seriously–you actually buy x-ray film?? If you brought it to me to use, I’d laugh in your face. There are many different types and sizes of film (and screens and x-ray cassettes) and they are NOT all interchangeable. Every facility has their own equipment for a reason–they know how to make a quality image with it! and FYI–film expires. But it makes a great straight edge when painting a room.

  68. kellyd says:

    @eelmonger: I agree–poor taste to show a photo of a dead cat.

  69. Brookshire says:

    [www.avma.org]

    Go here read, if you do not find your answer, then call the association and ask them. My guess is it varies from state to state. Call the licensing board and ask them as well.

    Or take them on loan and bolt. :)

    I would have loved to have seen a picture of your cat when he/she was alive. Curious who took the picture of your cat deceased? You or the vet staff?

  70. aydiosmio says:

    So, have we confirmed the status of the cat in the post photo? Dead or alive? I’m waiting to be offended and I’m not in a patient mood!

  71. Her Grace says:

    When you have an x-ray done, you are not paying for the film itself. You are paying for the technical expertise of the tech, the machinery used to take it, the time spent by the hospital, and the information it can provide. The film (or, more likely these days as many hospitals are filmless, computer screens) isn’t yours. It’s part of the cost that the hospital covers.

    The negatives to a photo shoot (wedding, school, any professional photography) belong to the photographer, not the customer. The rights to custom artwork belong to the artist. The actual x-rays belong to the hospital which took them unless there is another agreement in place (some states do grant them to the patient). In this case, they belong to the vet. I’m kind of disgusted (but not particularly surprised) that many have advocated stealing them simply because the vet won’t likely pursue legal action. Guess what? Target won’t sue you if you steal less than $25 worth of merchandise! Will you be taking advantage of this deal as well?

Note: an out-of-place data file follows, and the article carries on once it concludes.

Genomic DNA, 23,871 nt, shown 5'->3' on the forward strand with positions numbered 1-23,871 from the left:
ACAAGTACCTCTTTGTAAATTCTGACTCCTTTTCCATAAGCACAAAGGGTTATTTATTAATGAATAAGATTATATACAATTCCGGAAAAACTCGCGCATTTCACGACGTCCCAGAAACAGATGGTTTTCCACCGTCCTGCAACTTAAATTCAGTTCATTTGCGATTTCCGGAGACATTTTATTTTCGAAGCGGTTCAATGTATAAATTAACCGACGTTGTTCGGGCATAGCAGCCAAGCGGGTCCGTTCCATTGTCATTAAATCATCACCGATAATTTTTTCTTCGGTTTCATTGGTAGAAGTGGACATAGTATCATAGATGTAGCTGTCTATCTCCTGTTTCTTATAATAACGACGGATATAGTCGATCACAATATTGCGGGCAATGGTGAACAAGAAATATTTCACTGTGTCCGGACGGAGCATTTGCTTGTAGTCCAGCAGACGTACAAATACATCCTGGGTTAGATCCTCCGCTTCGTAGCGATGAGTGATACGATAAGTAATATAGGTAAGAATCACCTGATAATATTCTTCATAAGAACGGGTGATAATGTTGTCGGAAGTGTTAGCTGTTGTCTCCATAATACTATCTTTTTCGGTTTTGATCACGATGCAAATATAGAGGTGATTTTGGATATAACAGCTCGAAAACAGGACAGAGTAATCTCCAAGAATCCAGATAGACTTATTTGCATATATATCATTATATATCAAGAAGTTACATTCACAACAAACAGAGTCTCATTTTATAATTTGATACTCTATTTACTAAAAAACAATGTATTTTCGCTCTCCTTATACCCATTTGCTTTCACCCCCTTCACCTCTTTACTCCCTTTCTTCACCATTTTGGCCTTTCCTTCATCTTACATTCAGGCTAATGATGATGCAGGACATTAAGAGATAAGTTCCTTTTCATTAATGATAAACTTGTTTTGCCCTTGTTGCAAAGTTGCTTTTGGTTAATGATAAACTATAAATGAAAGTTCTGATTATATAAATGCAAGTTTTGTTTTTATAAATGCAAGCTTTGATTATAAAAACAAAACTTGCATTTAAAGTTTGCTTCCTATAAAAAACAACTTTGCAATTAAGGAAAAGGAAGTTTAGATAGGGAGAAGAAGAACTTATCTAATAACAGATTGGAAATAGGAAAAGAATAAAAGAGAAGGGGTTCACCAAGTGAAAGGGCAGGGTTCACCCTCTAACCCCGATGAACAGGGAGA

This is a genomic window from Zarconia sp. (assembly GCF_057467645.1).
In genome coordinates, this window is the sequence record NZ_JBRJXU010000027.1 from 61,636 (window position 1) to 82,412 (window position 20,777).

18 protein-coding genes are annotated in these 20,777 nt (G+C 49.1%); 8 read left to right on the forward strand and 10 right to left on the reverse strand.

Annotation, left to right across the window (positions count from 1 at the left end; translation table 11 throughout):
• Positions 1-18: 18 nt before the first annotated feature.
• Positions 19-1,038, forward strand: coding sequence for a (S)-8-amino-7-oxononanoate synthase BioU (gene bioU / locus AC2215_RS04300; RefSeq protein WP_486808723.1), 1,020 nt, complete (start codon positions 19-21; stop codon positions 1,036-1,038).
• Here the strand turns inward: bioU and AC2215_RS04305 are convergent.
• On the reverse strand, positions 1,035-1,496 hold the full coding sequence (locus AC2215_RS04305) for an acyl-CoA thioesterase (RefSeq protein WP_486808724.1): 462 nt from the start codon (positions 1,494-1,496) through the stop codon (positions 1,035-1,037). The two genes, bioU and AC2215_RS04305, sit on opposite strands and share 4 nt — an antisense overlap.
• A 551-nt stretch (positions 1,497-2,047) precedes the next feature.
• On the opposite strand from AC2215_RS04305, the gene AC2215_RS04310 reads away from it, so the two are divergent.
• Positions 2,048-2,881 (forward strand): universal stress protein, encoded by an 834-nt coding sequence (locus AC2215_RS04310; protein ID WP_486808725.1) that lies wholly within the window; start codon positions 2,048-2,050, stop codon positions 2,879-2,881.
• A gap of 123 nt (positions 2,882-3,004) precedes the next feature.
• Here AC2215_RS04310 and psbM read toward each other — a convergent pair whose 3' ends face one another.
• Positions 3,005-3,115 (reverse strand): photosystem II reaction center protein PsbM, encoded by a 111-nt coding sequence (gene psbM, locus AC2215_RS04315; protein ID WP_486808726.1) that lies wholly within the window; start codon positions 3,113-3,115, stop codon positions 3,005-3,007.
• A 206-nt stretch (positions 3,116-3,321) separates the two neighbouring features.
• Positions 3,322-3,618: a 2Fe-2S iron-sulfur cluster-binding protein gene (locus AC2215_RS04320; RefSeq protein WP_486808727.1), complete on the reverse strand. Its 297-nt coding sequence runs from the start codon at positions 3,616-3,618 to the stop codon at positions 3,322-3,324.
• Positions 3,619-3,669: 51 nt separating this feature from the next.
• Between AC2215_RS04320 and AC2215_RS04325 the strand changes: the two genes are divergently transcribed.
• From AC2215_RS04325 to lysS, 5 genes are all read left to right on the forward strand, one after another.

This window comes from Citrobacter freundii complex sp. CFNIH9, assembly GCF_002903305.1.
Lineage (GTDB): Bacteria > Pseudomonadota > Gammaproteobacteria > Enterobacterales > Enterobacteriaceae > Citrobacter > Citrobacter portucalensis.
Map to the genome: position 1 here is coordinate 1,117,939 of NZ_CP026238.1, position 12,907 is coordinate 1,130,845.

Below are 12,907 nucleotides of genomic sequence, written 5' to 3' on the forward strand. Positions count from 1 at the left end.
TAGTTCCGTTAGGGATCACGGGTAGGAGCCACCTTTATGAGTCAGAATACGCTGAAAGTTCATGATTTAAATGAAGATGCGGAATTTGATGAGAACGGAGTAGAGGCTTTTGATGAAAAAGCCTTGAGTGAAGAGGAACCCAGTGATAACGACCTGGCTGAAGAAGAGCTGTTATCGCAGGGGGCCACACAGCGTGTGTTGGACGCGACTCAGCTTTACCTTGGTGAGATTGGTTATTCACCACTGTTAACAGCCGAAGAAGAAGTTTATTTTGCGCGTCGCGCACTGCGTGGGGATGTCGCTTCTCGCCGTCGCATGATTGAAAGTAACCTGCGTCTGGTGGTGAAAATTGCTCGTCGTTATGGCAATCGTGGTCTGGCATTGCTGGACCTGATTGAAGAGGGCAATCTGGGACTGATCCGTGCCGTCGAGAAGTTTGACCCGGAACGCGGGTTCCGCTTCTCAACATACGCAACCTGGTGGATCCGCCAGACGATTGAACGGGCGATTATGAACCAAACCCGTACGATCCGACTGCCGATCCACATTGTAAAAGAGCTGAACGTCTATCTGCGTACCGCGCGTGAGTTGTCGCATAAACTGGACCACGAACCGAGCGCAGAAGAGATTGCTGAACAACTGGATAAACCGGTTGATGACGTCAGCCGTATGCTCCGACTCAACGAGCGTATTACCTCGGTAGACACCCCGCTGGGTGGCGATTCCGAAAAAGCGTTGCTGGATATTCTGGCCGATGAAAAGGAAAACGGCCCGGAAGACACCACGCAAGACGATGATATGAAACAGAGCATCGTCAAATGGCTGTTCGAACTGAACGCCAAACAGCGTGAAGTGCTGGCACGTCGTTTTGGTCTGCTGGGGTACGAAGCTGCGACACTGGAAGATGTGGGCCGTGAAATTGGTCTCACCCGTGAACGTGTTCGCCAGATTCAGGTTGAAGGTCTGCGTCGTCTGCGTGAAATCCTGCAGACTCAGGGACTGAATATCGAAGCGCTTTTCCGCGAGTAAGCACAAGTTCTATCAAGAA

72. smartwatermelon says:

    @eelmonger: I agree. I wouldn’t say I’m “offended” but I am disappointed. I would not like to have to add consumerist to my no-images filter. Please don’t do this again.

  73. theobromide says:

    Here is the California Law, at least (I work for a vet and was looking it up – it’s how I found this site):

    “BARCLAYS OFFICIAL CALIFORNIA CODE OF REGULATIONS
    TITLE 16. PROFESSIONAL AND VOCATIONAL REGULATIONS
    DIVISION 20. VETERINARY MEDICAL BOARD
    ARTICLE 4. PRACTICE
    This database is current through 11/02/07, Register 2007, No. 44
    s 2032.3. Record Keeping; Records; Contents; Transfer.

    c)(1) Radiographs are the property of the veterinary facility that originally ordered them to be prepared. Radiographs shall be released to another veterinarian upon the request of another veterinarian who has the authorization of the client. Radiographs shall be returned to the veterinary facility which originally ordered them to be prepared within a reasonable time upon request. Radiographs originating at an emergency hospital shall become the property of the next attending veterinary facility upon receipt of said radiograph(s). Transfer of radiographs shall be documented in the medical record.”

    This was from the California Veterinary Medical Board’s website.

    Opinions are like you-know-what, when they ain’t right, they stink. -Eric